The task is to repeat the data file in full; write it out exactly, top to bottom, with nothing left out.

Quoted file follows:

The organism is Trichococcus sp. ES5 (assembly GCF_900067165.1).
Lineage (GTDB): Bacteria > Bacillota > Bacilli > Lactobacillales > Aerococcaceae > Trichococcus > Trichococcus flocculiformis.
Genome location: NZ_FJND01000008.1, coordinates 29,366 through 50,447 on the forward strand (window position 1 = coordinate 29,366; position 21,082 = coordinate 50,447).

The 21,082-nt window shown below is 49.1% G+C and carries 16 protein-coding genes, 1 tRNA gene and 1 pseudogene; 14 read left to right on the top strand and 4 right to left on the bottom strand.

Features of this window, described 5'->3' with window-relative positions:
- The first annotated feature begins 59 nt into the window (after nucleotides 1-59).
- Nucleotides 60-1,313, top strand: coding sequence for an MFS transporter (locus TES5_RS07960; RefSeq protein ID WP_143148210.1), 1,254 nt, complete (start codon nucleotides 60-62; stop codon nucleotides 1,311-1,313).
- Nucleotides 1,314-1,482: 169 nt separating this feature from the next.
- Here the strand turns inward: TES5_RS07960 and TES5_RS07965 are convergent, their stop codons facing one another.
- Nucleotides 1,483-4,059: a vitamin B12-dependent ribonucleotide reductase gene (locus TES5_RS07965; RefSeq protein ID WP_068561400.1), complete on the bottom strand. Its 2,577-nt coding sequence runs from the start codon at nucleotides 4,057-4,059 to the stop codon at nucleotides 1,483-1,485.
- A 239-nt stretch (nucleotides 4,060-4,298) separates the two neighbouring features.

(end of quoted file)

The organism is Trichococcus sp. ES5 (assembly GCF_900067165.1).
Lineage (GTDB): Bacteria > Bacillota > Bacilli > Lactobacillales > Aerococcaceae > Trichococcus > Trichococcus flocculiformis.
Genome location: NZ_FJND01000008.1, coordinates 29,366 through 50,447 on the forward strand (window position 1 = coordinate 29,366; position 21,082 = coordinate 50,447).

The 21,082-nt window shown below is 49.1% G+C and carries 16 protein-coding genes, 1 tRNA gene and 1 pseudogene; 14 read left to right on the top strand and 4 right to left on the bottom strand.

Features of this window, described 5'->3' with window-relative positions:
- The first annotated feature begins 59 nt into the window (after nucleotides 1-59).
- Nucleotides 60-1,313, top strand: coding sequence for an MFS transporter (locus TES5_RS07960; RefSeq protein ID WP_143148210.1), 1,254 nt, complete (start codon nucleotides 60-62; stop codon nucleotides 1,311-1,313).
- Nucleotides 1,314-1,482: 169 nt separating this feature from the next.
- Here the strand turns inward: TES5_RS07960 and TES5_RS07965 are convergent, their stop codons facing one another.
- Nucleotides 1,483-4,059: a vitamin B12-dependent ribonucleotide reductase gene (locus TES5_RS07965; RefSeq protein ID WP_068561400.1), complete on the bottom strand. Its 2,577-nt coding sequence runs from the start codon at nucleotides 4,057-4,059 to the stop codon at nucleotides 1,483-1,485.
- A 239-nt stretch (nucleotides 4,060-4,298) separates the two neighbouring features.